If you’re reading this, there’s a good chance you’re under immense pressure right now.
For one, major social platforms are still reaping a huge amount of publisher engagement and data within the walled gardens. Not to mention we’re in the middle of an RPM slowdown, and uncertainty still abounds with the deprecation of third-party cookies right around the corner.
So, what can publishers do to help themselves sooner rather than later?
One thing we’re noticing lately: publishers who are orienting themselves around newsletters are growing their audiences and their ad revenues.
What Advertisers See
Advertisers follow the consumer, and consumers are signing up to newsletters from their favorite brands en masse.
To wit: major media brands like The Gist, 1440, and Industry Dive are all running profitable businesses thanks to growing ad revenues.
Earlier this month, Substack announced it had reached 2 million paid subscribers, doubling its subscription base from late 2021 to early 2023.
It’s safe to assume that people who sign up for newsletters, and especially if they purchase subscriptions for them, are highly-engaged with the publisher. These are qualities that are very attractive to advertisers, and it helps explain why newsletter publishers aren’t seeing a drop off in advertisers.
In fact, they’re adding new advertisers to the mix.
Going further, publishing executives recently told Digiday their newsletters are popular among marketers who want to shift away from brand awareness campaigns to direct response ones.
As marketers work to maximize their return on investment, they’re increasingly turning to newsletters. And right now, ROI-focused advertisers are shifting their focus towards them as a more effective path to reach those highly-engaged audiences.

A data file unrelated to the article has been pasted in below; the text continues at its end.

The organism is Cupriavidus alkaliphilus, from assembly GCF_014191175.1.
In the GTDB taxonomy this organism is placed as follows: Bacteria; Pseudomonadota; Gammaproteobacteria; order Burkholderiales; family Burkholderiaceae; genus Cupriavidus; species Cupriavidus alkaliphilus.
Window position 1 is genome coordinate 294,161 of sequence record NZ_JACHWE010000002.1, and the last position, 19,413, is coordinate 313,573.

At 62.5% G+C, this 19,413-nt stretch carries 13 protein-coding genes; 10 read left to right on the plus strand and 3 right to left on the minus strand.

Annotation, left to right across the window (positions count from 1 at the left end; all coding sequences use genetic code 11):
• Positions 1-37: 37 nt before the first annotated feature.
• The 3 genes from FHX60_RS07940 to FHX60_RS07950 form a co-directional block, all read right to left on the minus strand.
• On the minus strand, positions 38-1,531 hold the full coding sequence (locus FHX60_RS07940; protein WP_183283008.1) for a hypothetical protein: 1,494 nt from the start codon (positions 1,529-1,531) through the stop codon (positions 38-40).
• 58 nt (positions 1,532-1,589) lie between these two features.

More Benefits For Publishers
Many publishers are already privy to this, but it’s worth a reminder: when you engage your readers with highly-relevant news and articles, those readers are likely to consume more content, explore more deeply, and demonstrate loyalty to you.
“Newsletter readers read 300% more articles on average than your other FT reader,” Sarah Ebner, Executive Editor and Head of Newsletters at The Financial Times told What’s New In Publishing.
Even more interesting, in a recent INMA report, Gen Z quite likes newsletters too, and have shown a willingness to subscribe to them—all the more important with Congress closer than ever to a potential ban on TikTok.
While advertising revenue is certainly welcome, newsletters provide much more value beyond that.
For instance, they generate powerful first-party data from subscriber activity and engagement during email sessions. This value goes even deeper when readers are redirected to the main site and engage with additional content, or interact with other registered users active in the community.
The Last Word
Look—we’re going to get excited about any breakthrough that allows publishers to make more money and drive engagement on their own terms. Especially in tough times.
And, of course, it remains to be seen if Substack-style, double-digit subscriber growth will be enjoyed by the major players in perpetuity.
But, at a time when publishers are searching for new ways to diversify revenue, they should strongly consider newsletters in what’s looking like a slow-growth year ahead.